Friday, April 4, 2014

Guidelines for Patentable Subject Matter Eligibility

On March 4, 2014, the U.S. Patent and Trademark Office (USPTO) released a guidance memorandum (the "Guidance") to the Patent Examining Corps providing guidelines for analyzing subject matter eligibility under 35 U.S.C. Section 101 of claims reciting or involving laws of nature/ natural principles, natural phenomena and/or natural products in view of recent Supreme Court decisions, the Association for Molecular Pathology v. Myriad Genetics, Inc. and Mayo Collaborative Services v. Prometheus Laboratories, Inc.

The impact of the Guidelines is significant.  For claims involving natural products (such as active ingredients from natural products or naturally occurring nucleic acids) to be patent eligible, they much be "significantly" or "markedly" different from the natural products and diagnostic methods - the subject matter of many biotechnology and pharmaceutical patent applications as alluded to in our July 10, 2013 webinar regarding Myriad.
U.S. Patent and Trademark Office Now Accepting Applications for 2014 Patents for Humanity Program

The U.S. Commerce Department's United States Patent & Trademark Office (USPTO) today announced that Patents for Humanity is being renewed as an annual program.  Started as a one-year pilot in 2012, the program recognizes businesses, inventors, non-profits, and universitites who legerage their intellectual property portfolio to tackle global humanitarian challenges.

2013 Patents for Humanity pilot award winners pioneered innovative business models in frontier markets to deliver much-needed HIV medicine, create more nutritious food products for the poor, and deliver solar energy to off-grid villages, among others.  Building on the success of the pilot, USPTO will institute an annual competition to reward entrepreneurs and innovators who deploy patented technologies to address global challenges in five categories that reflect the President's development agenda, medicine, nutrition, sanitation, household energy, and living standards.

Thursday, February 20, 2014

Kentucky Introduces Its Own Bill To Combat Patent Trolls
Legal Newsline Legal Journal   -  February 20, 2014

Add Kentucky to the growing list of states that are introducing their own legislation to combat so-called "patent trolls".

Earlier this month, Sens. Whitney Westerfield and Christian McDaniel, both Republicans, introduced Senate Bill 116.

The legislation would enable the recipients of bad-faith letters to sue trolls trying to extort money from them.

The bill would also allow recipients to recover damages, the "reasonable cost of litigation," including attorney's fees, and exemplary damages in an amount equal to $50,000 or three times the total of the damages, costs and fees, whichever is greater.

Wednesday, February 12, 2014

Apple, Victoria's Secret, Olympics:  Intellectual Property

Bloomberg News  - February 12, 2014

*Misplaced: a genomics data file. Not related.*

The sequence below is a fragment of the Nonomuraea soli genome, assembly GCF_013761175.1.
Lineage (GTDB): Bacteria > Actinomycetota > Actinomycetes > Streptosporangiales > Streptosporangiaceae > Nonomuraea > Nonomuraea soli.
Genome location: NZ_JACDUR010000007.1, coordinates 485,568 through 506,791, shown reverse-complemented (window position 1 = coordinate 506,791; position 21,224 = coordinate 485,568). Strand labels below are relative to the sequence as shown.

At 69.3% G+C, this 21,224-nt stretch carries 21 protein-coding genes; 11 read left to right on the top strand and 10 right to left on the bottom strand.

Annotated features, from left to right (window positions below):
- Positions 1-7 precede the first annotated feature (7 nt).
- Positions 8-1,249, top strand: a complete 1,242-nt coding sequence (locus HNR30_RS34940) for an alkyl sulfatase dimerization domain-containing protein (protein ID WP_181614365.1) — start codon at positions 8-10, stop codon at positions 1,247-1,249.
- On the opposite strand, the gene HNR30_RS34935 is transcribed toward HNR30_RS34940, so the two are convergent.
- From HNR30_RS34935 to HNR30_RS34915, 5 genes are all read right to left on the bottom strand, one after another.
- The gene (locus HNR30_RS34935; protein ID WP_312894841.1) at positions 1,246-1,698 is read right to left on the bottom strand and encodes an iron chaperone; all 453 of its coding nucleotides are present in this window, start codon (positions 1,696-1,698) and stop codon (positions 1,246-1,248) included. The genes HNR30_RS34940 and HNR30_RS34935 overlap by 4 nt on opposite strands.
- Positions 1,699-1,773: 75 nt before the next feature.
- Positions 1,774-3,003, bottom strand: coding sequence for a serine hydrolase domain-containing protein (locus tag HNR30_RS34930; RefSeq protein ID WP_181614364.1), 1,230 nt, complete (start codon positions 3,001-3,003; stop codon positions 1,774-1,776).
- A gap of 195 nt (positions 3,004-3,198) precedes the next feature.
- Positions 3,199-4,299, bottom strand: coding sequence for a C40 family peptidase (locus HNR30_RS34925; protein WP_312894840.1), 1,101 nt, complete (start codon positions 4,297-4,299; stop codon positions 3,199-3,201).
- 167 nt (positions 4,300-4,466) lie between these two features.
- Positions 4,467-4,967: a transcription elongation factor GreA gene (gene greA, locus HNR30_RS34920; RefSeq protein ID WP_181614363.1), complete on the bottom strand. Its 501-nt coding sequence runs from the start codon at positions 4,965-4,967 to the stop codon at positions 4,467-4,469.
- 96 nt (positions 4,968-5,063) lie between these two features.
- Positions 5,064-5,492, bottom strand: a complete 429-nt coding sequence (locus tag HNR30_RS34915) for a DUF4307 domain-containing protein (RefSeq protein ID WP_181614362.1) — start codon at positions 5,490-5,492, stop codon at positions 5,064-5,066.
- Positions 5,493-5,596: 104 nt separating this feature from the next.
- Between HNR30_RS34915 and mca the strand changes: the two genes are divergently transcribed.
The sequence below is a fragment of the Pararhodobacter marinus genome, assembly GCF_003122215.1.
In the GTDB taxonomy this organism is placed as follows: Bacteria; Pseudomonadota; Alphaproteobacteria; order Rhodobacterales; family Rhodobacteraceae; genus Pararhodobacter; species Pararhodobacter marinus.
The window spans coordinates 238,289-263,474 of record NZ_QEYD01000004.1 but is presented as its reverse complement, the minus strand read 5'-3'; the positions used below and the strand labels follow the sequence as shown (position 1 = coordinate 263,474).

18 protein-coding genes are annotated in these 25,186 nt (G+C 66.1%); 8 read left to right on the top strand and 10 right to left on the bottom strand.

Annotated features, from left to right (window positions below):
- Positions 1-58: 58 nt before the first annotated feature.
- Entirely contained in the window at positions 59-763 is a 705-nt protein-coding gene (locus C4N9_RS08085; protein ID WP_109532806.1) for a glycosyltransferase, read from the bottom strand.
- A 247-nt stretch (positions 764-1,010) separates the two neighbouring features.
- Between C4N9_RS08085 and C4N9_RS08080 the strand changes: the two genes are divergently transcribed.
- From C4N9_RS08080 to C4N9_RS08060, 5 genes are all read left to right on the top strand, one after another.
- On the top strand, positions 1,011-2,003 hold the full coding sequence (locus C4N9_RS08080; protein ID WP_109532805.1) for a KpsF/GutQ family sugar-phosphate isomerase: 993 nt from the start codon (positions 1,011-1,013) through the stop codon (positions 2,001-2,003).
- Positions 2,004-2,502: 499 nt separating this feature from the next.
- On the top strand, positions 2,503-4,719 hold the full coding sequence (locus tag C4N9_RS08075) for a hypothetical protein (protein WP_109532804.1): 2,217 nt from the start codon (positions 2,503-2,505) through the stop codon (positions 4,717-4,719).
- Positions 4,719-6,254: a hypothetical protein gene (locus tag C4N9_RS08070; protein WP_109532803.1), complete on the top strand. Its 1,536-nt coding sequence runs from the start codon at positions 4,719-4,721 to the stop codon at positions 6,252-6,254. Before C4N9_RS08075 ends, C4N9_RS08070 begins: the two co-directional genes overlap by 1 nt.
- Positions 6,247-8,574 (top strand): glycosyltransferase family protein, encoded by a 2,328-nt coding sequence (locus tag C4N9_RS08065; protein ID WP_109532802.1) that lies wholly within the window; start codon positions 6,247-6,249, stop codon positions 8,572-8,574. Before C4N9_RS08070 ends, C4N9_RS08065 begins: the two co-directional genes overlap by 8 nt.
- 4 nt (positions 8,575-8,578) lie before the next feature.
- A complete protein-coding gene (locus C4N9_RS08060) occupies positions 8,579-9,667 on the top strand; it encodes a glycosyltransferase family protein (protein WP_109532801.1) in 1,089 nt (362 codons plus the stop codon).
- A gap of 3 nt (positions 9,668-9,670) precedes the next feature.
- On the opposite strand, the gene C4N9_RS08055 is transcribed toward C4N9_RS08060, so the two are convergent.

Apple Inc. (AAPL:US)'s chances of defeating a 1.57 billion-euro ($2.2 billion) lawsuit in Germany depend on whether an IPCom GMbH patent protects a technology using one or three bits for coding software used in wireless networks.

IPCom will win only if it convinces the court the patent isn't limited to technology using just one bit for coding information, Presiding Judge Holger Kircher said yesterday at a hearing in Mannheim, Germany. 

Friday, February 7, 2014

Honeywell to Get $75 Million to End Google Patent Fight
Bloomberg - February 6, 2014

Honeywell International Inc. (HON) will get $75 million from the U.S. government to end a decade-long patent dispute over night-vision goggle technology used in Lockheed Martin Corp. (LMT)'s F-16 fighter jet.

Honeywell in return will give the government a license to use the technology, according to a judgement entered yesterday by U.S. Court of Federal Claims Judge Susan Braden.  Morris Township, New Jersey-based Honeywell argued in its lawsuit that the government used the invention without compensation before and after the patent was issued in 2002.

Thursday, February 6, 2014

Aston Martin Recalls 17,590 Cars Due to Counterfeit Material

Reuters - February 5, 2014

Aston Martin is recalling most of its sports cars built since late 2007 after discovering a Chinese sub-supplier was using counterfeit plastic material in a part supplied to the luxury sports carmaker.

Aston Martin, which is owned by Kuwaiti and private equity investors, is recalling 17,570 cars, including all of its left-hand-drive models built since November 2007 and all right-hand-drive models built since May 2012, affecting about 75 percent of all vehicles built in that period, a spokeswoman said. The Vanquish is not affected.

Wednesday, February 5, 2014

Google and Cisco Sign Patent Deal, Blast 'Patent Privateering

The Washington Post -  February 4, 2014

In an atmosphere of growing litigation, two major technology companies have smoked a patent peace pipe.  On Tuesday, Cisco and Google announced a comprehensive cross-licensing deal that lets each firm use technologies covered by the other's patents.  The terms of the agreement were not disclosed.

Google's patent team has been hard at work lately.  Last week, the Mountain View firm signed a patent cross-licensing deal with Samsung, whose popular cellphones use Google's Android operating system.